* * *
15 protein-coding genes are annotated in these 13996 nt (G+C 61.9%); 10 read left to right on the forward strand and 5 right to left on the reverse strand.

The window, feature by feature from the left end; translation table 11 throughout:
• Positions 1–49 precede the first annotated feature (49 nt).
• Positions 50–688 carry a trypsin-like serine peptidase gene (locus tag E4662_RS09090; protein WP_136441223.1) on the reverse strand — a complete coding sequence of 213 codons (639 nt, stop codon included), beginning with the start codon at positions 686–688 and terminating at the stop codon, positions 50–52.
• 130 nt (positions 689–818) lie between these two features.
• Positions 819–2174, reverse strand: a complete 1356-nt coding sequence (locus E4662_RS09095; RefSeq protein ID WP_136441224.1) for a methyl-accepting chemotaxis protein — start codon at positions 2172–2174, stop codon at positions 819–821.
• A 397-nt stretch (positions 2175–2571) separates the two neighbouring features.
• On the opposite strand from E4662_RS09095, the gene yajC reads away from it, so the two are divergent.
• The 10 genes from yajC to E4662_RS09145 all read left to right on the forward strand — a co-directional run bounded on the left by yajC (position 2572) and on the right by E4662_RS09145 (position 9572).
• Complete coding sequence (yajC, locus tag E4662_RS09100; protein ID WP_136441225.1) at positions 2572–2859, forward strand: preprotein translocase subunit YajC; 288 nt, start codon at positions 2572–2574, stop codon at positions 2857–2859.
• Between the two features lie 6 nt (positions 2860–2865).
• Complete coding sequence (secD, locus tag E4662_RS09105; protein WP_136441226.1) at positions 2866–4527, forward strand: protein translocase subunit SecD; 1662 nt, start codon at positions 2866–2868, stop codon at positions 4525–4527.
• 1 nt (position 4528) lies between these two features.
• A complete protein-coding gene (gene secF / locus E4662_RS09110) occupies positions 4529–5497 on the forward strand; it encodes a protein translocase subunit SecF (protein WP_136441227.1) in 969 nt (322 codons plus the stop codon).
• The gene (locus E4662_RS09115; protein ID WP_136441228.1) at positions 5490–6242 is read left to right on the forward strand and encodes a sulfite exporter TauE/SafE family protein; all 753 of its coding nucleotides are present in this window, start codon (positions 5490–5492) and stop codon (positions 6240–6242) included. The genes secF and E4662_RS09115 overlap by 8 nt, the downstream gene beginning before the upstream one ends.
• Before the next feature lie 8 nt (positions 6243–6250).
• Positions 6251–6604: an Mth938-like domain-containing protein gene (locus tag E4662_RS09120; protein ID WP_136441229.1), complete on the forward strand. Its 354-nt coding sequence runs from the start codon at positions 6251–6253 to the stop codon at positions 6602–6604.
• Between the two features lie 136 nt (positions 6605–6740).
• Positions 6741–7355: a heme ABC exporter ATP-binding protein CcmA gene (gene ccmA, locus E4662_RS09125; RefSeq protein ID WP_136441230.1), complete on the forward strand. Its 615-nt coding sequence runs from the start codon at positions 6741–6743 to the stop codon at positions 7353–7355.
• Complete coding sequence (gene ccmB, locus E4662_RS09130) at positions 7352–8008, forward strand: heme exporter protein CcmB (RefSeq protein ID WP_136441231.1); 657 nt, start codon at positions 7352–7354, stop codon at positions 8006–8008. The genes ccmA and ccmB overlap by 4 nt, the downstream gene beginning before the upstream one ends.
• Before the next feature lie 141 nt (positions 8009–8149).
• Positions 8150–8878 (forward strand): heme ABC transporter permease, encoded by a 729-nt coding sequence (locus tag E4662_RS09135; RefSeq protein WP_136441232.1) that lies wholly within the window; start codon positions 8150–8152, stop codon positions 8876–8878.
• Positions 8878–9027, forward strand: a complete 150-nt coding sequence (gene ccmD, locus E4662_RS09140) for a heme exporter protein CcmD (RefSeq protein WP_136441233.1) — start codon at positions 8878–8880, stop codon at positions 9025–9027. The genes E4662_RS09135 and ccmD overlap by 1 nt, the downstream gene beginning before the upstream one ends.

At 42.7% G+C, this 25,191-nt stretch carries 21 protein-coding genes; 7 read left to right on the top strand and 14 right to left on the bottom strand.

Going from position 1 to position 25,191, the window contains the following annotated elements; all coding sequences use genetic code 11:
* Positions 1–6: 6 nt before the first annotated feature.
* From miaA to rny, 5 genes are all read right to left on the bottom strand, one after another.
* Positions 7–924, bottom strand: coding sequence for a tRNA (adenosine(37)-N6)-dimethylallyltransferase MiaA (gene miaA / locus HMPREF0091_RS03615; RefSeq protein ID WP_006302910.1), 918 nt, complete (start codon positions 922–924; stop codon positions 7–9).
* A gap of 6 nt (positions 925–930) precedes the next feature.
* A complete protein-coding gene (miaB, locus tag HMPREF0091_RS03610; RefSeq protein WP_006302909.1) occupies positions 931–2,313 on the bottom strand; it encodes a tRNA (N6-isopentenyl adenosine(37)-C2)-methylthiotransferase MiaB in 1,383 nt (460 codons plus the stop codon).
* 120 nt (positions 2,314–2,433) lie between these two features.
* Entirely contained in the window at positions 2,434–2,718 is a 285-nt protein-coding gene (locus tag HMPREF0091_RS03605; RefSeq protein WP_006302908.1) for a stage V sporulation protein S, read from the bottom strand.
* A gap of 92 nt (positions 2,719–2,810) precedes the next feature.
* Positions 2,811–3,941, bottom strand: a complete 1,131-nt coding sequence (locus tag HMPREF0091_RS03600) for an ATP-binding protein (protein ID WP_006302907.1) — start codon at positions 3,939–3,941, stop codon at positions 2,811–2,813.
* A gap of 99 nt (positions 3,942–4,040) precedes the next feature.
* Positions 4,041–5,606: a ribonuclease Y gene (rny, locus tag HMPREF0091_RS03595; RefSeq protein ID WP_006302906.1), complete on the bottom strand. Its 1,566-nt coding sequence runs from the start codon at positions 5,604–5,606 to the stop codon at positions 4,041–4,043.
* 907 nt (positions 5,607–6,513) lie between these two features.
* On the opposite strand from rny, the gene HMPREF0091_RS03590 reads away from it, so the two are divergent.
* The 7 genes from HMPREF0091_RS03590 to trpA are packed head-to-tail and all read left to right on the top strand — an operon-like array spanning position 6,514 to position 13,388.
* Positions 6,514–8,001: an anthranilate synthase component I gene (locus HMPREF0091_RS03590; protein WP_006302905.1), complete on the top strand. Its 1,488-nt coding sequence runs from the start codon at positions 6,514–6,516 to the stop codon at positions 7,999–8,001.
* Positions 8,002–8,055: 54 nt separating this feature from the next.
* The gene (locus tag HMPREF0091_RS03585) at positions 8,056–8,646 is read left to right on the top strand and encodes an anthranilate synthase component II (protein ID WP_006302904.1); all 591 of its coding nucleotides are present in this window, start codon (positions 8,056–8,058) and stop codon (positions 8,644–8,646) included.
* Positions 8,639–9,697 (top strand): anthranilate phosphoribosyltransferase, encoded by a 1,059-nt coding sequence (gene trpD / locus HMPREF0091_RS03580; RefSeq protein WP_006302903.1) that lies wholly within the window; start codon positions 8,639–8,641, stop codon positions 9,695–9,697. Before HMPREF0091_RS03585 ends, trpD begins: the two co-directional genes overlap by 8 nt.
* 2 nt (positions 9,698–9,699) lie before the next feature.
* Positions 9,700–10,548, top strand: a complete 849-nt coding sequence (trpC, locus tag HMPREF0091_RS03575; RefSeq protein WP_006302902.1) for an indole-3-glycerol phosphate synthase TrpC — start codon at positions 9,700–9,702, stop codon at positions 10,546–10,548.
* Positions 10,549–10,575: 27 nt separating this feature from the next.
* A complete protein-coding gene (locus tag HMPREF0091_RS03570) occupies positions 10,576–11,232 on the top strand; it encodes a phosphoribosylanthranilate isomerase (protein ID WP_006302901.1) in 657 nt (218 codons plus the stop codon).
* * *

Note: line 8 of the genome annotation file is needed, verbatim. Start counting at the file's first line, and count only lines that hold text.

• On the opposite strand from E4662_RS09095, the gene yajC reads away from it, so the two are divergent.